Archibald Alexander, the first faculty member at Princeton Theological Seminary, was given the title “professor of didactic and polemic theology.” That seems a bit startling to us, because the term polemical in our day has an almost purely negative connotation. However, in the original plan of Princeton seminary, polemical theology was seen as a discipline separate from the positive exposition of systematic theology.
Alexander taught this as a distinct course that distinguished orthodoxy from all opposing views. If you look at the list of the subjects he covers, it is striking how much effort was given to help students discern and refute theological error. It is also striking that Alexander included in his course a lecture on “the evils of theological controversy.” In other words, he was concerned about two opposite errors—either refraining from polemics altogether or conducting it in an ungodly manner.
George Gillespie was a Scottish minister, a member of the Westminster Assembly, and a prominent controversialist, contending for Presbyterianism as the biblical model for church government. And yet in the forward to The Presbyterian’s Armoury he wrote, “I have often and heartily wished that I might not be engaged into polemic writings, of which the world is too full already.” Again we see neither a shrinking from polemics nor any relish in it. Indeed, Alexander and Gillespie indicated that anyone who enjoys theological controversy, who makes it their main purpose and who feels virtuous as they do it, is in a bad spiritual state.
Trouble in Your Soul
D. M. Lloyd-Jones once had a memorable encounter with T. T. Shields, the pastor of Jarvis Street Baptist Church in Toronto, and a leading defender of orthodoxy against the growing liberal theology of the churches in Canada. Shields regularly attacked other church leaders in both his preaching and his writings. Lloyd-Jones shared virtually identical theological positions with Shields, but he believed “that the Baptist leader was sometimes too controversial, too denunciatory, and too censorious. Rather than helping young Christians by the strength of his polemics against liberal Protestants and Roman Catholics, Lloyd-Jones believed that Shields was losing the opportunity to influence those whose first need is positive teaching.” (I. Murray, D. M. Lloyd-Jones: The First Forty Years, p. 271). We should recall that Lloyd-Jones was quite willing to engage in polemics himself. He and John Stott clashed publicly over whether evangelicals should remain in the Church of England. (Lloyd-Jones said they should not.) And yet Lloyd-Jones opposed making polemics a major part of one’s ministry, and challenged Shields.
In their meeting, Shields asked Lloyd-Jones if he enjoyed reading the works of another contemporary defender of orthodoxy. Lloyd-Jones said that he seldom read the author, because “he doesn’t help me spiritually.” Shields asked, “Surely you are helped by the way he makes mincemeat of the liberals?” Lloyd-Jones responded, “You can make mincemeat of the liberals and still be in trouble in your own soul.”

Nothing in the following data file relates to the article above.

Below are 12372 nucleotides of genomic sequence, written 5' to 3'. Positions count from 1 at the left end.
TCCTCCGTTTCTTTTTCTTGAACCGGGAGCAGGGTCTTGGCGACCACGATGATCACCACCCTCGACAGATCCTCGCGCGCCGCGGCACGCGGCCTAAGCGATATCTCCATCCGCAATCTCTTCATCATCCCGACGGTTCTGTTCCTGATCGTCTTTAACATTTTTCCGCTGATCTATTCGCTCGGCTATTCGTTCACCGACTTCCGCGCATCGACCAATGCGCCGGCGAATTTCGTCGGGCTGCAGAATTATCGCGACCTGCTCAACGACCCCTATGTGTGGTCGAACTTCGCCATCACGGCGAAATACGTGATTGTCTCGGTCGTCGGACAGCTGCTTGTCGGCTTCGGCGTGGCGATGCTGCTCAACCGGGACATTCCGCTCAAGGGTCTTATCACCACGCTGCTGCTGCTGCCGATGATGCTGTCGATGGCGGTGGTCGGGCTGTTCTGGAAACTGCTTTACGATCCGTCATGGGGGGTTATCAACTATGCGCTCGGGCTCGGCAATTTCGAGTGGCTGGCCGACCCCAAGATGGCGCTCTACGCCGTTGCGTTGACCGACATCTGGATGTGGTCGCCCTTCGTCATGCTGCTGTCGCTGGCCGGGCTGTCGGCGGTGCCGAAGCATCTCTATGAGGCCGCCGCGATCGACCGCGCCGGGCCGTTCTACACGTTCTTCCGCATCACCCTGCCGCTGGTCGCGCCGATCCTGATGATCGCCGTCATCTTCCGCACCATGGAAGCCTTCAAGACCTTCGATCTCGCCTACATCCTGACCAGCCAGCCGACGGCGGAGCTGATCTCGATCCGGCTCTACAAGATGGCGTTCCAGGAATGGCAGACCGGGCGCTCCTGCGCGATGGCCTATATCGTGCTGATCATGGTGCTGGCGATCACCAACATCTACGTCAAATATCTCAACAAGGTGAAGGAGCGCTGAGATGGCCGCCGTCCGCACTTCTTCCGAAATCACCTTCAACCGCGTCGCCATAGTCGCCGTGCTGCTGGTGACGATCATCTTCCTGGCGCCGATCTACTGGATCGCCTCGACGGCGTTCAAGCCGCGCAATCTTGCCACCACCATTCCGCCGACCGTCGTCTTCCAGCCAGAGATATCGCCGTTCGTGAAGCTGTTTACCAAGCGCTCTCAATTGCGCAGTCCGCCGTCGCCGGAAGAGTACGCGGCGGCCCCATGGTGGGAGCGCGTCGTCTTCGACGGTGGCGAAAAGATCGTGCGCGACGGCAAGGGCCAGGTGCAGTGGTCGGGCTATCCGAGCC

This touched off an extended debate. At one point Shields said that he was only doing what Paul did to Peter—contradicting and opposing him. Lloyd-Jones responded, “The effect of what Paul did was to win Peter round to his position and make him call him ‘our beloved brother Paul’ [2 Peter 3:15]. Can you say the same about the people whom you attack?” For this Shields had no answer. The simple fact was that his polemics were really designed simply to stigmatize and marginalize his opponents, not persuade them. Suddenly the younger Lloyd-Jones appealed to Shields in a bold way. In the 1920s, Shields had expected an appointment to McMaster University, but theological liberals blocked it. Lloyd-Jones pointed out that from that time it had changed the tone of his ministry.
Dr. Shields, you used to be known as the Canadian Spurgeon, and you were . . . but over this McMaster University business in the early twenties you suddenly changed and became negative and denunciatory. I feel it has ruined your ministry. Why don’t you come back! Drop all this, preach the gospel to people positively and win them! (Murray, p.273)
Part of Every Curriculum
On the lips of someone else, this could be seen as an appeal to “just preach Jesus” and not care about sound doctrine. But it is hard to accuse Lloyd-Jones of that. Rather, Lloyd-Jones was standing in the tradition of Gillespie and Alexander. Polemics is medicine, not food. Without medicine we will surely die—we can’t live without it. This is why polemical theology must be a required part of every theological curriculum. Yet we cannot live on medicine. If you engage in polemics with relish and joy—if polemics takes up a significant percentage or even a majority of your time and energy—it is like trying to live on medicine alone. It won’t work for the church or for you. That was Lloyd-Jones’s message.
I fear that we are in a period in which many in the Christian church are dividing into extreme positions over the very conduct of polemics. On the one side there are seemingly more people than ever, especially through the internet, engaging in polemics, and yet it looks to me like there is a large number of younger Christians leaders who are reacting to this as if polemics is a pure evil. We want “conversation,” never argument or apologetics.
In the next post I’ll give some ideas for a way that I hope could help some avoid the polarization that is occurring.
Editor’s Note: This is a cross-post from Tim Keller’s blog at Redeemer City to City.